16. Urban Structure and Transport Interrelationship in Indian Cities
Date of Start

January 2006
School of Planning and Architecture, New Delhi (R)


Scope and Objectives

(i) To appreciate the existing practice of city planning in the country and identify issues related to transport infrastructure provisions in city plans.

(ii) To review global literature relating to urban form and structure and land use transport interrelationships.

(iii) To analyze the urban structure, transport supply and travel patterns of case studies in India across city typology.

(iv) To develop simplified models, establishing relationship between Urban Structure-Travel Pattern-Transport Supply for case studies and analyze its sensitivity with respect to urban structure parameters.

(v) To propose guidelines for rapid assessment of travel demand and transport supply for various city typologies based on urban structure parameters.

The scope of the work is based on secondary data collected for 40 cities, upto 45 lakhs population in the country from various reports and published papers.

Urban form/structure determinants and travel characteristics were identified from in depth literature review and the impact of urban form and structure on travel patterns reviewed and is higher in linear cities was seen. In third stage determinants like urban form/structure, travel pattern indicators and transport supply indicators were compiled and collected for 40 cites below 45 lakh population size. Urban structure analysis of case studies using indicators such as urban radius, coefficient of dispersion was carried out. Various models were developed, to determine urban structure and travel patterns relationship, and to estimate corridor volume for given urban structure. The best fitted models were identified for estimation. Afterwards validation of these models and their application to NURM cities for policy planning was carried out. Finally in the last stage sensitivity analysis was done to evolve planning guidelines.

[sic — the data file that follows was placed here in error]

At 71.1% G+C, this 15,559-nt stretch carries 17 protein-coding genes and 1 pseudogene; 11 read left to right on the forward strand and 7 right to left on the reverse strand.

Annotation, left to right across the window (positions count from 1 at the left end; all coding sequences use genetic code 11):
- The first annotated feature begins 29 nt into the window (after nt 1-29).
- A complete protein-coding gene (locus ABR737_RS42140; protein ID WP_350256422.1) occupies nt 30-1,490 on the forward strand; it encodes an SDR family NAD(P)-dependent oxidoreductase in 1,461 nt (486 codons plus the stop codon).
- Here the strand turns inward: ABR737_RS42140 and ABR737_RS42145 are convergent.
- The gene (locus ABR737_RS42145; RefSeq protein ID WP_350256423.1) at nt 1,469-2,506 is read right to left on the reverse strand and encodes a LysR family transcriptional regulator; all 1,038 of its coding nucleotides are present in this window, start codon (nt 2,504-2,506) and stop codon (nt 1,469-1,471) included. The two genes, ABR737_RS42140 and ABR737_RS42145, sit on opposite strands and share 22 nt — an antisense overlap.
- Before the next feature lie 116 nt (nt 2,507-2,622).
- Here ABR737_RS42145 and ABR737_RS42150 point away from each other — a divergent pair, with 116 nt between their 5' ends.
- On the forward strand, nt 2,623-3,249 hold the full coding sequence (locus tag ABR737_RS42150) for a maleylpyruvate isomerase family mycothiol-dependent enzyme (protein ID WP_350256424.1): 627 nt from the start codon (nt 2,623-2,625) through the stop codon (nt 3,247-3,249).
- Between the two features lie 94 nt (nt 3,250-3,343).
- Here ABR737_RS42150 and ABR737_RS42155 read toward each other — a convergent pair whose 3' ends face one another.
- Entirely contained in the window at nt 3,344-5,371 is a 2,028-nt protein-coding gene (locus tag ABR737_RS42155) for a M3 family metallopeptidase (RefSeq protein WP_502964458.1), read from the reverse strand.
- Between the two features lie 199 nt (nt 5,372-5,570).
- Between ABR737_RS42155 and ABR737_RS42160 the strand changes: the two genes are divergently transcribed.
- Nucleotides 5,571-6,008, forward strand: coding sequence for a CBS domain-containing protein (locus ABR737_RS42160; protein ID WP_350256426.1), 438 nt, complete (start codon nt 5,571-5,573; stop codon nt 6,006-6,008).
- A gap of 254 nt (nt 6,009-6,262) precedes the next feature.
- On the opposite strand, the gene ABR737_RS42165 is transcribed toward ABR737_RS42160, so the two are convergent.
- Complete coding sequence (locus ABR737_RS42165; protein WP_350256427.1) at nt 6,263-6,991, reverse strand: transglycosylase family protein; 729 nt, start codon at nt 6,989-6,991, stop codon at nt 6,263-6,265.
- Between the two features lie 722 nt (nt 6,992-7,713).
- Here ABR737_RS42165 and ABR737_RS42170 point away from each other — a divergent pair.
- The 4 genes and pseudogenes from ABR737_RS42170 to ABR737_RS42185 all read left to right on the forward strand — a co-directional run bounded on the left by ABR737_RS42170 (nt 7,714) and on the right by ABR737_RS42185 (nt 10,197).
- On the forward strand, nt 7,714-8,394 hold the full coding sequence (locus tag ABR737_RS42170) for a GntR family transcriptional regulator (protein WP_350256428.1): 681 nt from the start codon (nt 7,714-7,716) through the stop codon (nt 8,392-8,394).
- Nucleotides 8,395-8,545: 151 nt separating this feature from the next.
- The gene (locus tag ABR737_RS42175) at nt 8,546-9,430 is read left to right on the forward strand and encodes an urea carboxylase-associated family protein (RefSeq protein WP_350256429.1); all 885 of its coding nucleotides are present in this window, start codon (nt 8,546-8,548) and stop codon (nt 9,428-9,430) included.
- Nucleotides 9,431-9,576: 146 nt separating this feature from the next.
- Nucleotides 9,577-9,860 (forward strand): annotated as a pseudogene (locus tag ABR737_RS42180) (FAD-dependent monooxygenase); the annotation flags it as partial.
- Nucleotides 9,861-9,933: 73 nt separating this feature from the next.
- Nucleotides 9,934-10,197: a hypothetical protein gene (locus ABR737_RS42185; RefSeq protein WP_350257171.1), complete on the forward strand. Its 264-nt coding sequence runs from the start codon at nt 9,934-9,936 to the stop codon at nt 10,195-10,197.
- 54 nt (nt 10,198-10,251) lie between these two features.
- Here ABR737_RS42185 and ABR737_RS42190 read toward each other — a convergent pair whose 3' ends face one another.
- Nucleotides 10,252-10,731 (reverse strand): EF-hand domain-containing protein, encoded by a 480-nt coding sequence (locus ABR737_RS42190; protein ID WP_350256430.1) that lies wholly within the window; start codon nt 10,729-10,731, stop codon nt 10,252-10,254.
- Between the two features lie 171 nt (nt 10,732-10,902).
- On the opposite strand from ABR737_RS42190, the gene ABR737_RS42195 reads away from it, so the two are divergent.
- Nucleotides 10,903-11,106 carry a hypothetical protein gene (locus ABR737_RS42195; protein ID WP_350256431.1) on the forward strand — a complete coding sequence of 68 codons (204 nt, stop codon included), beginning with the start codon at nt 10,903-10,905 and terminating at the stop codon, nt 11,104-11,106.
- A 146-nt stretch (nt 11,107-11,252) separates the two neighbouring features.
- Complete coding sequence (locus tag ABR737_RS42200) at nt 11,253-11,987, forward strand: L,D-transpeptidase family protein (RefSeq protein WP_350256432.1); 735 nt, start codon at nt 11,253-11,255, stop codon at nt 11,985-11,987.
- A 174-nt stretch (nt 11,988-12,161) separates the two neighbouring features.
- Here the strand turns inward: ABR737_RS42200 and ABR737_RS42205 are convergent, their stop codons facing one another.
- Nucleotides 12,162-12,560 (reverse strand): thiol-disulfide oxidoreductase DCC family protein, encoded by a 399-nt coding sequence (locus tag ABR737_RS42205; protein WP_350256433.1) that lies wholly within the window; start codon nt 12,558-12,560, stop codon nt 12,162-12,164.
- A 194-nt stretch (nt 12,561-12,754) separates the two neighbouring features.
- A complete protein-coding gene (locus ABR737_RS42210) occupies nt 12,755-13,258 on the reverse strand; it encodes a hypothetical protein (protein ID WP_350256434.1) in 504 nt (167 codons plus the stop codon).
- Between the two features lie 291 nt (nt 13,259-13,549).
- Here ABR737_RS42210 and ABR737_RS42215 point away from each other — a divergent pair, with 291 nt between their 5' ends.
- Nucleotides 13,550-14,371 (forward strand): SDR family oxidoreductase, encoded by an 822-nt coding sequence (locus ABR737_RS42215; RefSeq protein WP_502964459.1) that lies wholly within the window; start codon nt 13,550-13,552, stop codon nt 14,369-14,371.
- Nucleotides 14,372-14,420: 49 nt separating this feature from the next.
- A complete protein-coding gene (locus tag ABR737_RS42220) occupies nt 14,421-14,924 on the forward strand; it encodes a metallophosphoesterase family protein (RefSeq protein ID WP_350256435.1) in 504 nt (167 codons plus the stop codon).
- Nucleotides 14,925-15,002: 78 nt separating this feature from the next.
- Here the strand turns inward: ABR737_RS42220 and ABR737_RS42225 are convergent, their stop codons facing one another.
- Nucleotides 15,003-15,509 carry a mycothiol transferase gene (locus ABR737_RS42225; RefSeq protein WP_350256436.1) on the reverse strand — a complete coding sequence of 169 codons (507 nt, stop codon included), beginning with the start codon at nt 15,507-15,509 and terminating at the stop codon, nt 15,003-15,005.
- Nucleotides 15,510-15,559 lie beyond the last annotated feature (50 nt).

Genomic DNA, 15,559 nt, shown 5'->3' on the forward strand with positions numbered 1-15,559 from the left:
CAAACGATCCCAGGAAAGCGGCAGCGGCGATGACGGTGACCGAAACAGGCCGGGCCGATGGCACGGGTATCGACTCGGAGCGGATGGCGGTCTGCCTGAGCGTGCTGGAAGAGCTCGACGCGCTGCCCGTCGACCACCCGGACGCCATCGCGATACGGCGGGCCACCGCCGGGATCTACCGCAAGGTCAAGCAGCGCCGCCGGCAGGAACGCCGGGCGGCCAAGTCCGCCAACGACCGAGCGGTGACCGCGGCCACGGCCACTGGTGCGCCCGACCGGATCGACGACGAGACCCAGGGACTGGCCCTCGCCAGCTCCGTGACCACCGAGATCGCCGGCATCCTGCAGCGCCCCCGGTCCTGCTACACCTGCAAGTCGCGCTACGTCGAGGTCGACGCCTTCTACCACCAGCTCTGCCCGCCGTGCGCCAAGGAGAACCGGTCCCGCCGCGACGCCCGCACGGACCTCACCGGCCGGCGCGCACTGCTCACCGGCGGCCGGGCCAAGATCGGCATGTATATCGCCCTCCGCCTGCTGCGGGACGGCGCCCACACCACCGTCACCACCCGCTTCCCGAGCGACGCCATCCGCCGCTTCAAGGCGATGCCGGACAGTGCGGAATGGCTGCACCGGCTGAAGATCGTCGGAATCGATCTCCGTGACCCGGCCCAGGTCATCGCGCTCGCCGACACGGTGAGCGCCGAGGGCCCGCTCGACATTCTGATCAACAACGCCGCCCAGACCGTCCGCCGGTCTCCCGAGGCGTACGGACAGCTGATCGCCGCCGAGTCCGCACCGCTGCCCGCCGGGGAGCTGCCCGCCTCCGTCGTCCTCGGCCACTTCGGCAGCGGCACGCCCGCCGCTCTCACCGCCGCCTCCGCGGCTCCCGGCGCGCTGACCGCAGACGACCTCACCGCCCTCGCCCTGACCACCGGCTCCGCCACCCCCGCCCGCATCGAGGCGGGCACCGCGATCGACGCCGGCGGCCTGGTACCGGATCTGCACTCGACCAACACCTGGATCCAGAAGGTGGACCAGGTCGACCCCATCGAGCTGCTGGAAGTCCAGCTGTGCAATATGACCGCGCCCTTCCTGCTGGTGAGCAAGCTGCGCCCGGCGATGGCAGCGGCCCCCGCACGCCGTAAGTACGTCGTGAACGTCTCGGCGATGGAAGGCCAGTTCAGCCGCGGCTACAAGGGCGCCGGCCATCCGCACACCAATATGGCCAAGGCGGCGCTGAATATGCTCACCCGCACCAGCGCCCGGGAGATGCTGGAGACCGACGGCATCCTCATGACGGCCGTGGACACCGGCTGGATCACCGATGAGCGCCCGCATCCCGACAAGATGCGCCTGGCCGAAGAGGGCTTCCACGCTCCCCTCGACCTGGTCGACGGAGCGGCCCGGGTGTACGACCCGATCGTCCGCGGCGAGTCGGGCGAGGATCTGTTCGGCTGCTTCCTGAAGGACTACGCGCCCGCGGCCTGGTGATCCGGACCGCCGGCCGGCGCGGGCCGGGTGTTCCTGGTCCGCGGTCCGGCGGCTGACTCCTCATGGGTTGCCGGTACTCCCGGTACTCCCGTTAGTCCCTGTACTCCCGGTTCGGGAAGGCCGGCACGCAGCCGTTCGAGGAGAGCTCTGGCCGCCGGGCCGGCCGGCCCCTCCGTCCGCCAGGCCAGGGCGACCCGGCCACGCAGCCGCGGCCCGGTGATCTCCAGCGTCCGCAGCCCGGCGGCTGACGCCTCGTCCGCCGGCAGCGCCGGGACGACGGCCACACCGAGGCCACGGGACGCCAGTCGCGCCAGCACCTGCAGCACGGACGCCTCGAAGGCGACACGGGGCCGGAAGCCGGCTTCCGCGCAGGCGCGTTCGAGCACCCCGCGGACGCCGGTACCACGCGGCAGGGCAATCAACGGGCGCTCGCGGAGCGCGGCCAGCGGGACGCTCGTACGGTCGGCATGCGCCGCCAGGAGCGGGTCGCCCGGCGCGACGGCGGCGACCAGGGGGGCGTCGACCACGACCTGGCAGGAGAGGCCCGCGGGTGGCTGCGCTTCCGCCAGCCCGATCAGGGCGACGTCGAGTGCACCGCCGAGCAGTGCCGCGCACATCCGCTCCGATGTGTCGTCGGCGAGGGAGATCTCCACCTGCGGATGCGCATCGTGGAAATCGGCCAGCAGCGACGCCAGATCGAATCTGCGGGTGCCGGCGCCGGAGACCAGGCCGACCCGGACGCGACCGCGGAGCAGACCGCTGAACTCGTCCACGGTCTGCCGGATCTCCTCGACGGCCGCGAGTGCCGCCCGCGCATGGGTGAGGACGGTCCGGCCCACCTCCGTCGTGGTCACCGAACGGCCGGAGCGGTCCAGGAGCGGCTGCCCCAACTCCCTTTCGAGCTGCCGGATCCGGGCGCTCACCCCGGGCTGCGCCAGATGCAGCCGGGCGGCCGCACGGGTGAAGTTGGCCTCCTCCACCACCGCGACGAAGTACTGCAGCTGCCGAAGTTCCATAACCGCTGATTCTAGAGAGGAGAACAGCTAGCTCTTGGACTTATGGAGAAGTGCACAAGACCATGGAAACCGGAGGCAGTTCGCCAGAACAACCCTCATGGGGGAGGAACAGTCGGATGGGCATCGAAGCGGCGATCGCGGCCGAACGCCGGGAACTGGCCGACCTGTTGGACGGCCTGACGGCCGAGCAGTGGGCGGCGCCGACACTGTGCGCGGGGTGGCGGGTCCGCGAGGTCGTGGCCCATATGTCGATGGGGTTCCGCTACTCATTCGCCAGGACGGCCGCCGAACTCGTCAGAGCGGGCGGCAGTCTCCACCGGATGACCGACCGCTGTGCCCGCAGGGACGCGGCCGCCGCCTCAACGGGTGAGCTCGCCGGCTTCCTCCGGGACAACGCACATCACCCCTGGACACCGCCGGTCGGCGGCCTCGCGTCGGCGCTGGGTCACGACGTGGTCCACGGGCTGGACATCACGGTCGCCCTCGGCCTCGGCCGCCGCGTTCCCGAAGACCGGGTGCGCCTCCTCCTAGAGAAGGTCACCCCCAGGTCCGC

Findings and Conclusions
(i) Urban radius, a measure of sprawl, increases with the increase in city size.

(ii) Linear monocentric cities have urban radii varying from 1.2 km to 4.9 km while in case of linear polycentric it is 3.7 km to 16.5 km.

(iii) Circular monocentric cities have urban radii varying 1.6 km to 8.2 km while in case of circular polycentric it is 5 km to 13.5 km. Thus circular monocentric cities have greater tendency to sprawl in comparison to linear cities.

(iv) In circular polycentric cities, employment is more dispersed than population

(v) Location association factor is minimum in linear monocentric cities and gradually increases for other structures; maximum is in circular polycentric cities, signifying higher association between population and jobs.

(vi) Among all the urban structure indicators, urban radius comes out to be the most significant parameter for estimation of travel demand.